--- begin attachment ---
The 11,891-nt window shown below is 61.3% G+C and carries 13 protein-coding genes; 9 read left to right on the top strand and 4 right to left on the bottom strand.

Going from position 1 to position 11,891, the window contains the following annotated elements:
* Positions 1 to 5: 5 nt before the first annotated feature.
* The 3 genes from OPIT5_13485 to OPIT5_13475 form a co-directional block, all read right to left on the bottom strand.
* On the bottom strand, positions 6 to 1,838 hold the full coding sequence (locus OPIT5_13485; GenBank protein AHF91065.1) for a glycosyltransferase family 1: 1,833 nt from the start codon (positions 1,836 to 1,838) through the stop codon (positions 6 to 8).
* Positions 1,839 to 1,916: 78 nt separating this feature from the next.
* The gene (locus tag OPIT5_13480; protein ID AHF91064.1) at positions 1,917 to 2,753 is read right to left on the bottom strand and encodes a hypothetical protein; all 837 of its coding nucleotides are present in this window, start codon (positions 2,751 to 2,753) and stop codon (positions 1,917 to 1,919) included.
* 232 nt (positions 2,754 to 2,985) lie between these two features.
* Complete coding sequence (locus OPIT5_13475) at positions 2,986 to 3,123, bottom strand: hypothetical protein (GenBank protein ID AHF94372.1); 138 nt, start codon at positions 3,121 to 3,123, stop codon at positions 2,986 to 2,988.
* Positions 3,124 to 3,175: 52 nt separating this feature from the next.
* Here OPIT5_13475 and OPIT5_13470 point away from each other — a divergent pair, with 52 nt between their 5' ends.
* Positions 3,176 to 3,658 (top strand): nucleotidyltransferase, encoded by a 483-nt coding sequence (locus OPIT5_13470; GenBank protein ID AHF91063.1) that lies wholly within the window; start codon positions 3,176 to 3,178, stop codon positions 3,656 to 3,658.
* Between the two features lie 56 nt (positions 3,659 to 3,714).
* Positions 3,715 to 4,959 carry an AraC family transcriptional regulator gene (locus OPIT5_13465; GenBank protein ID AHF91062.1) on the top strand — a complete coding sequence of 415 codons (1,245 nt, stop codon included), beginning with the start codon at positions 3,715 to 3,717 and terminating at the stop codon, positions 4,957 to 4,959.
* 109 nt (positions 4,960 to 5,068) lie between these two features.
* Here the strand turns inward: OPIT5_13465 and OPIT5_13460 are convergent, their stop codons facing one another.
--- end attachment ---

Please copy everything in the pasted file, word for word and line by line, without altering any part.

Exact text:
The 11,891-nt window shown below is 61.3% G+C and carries 13 protein-coding genes; 9 read left to right on the top strand and 4 right to left on the bottom strand.

Going from position 1 to position 11,891, the window contains the following annotated elements:
* Positions 1 to 5: 5 nt before the first annotated feature.
* The 3 genes from OPIT5_13485 to OPIT5_13475 form a co-directional block, all read right to left on the bottom strand.
* On the bottom strand, positions 6 to 1,838 hold the full coding sequence (locus OPIT5_13485; GenBank protein AHF91065.1) for a glycosyltransferase family 1: 1,833 nt from the start codon (positions 1,836 to 1,838) through the stop codon (positions 6 to 8).
* Positions 1,839 to 1,916: 78 nt separating this feature from the next.
* The gene (locus tag OPIT5_13480; protein ID AHF91064.1) at positions 1,917 to 2,753 is read right to left on the bottom strand and encodes a hypothetical protein; all 837 of its coding nucleotides are present in this window, start codon (positions 2,751 to 2,753) and stop codon (positions 1,917 to 1,919) included.
* 232 nt (positions 2,754 to 2,985) lie between these two features.
* Complete coding sequence (locus OPIT5_13475) at positions 2,986 to 3,123, bottom strand: hypothetical protein (GenBank protein ID AHF94372.1); 138 nt, start codon at positions 3,121 to 3,123, stop codon at positions 2,986 to 2,988.
* Positions 3,124 to 3,175: 52 nt separating this feature from the next.
* Here OPIT5_13475 and OPIT5_13470 point away from each other — a divergent pair, with 52 nt between their 5' ends.
* Positions 3,176 to 3,658 (top strand): nucleotidyltransferase, encoded by a 483-nt coding sequence (locus OPIT5_13470; GenBank protein ID AHF91063.1) that lies wholly within the window; start codon positions 3,176 to 3,178, stop codon positions 3,656 to 3,658.
* Between the two features lie 56 nt (positions 3,659 to 3,714).
* Positions 3,715 to 4,959 carry an AraC family transcriptional regulator gene (locus OPIT5_13465; GenBank protein ID AHF91062.1) on the top strand — a complete coding sequence of 415 codons (1,245 nt, stop codon included), beginning with the start codon at positions 3,715 to 3,717 and terminating at the stop codon, positions 4,957 to 4,959.
* 109 nt (positions 4,960 to 5,068) lie between these two features.
* Here the strand turns inward: OPIT5_13465 and OPIT5_13460 are convergent, their stop codons facing one another.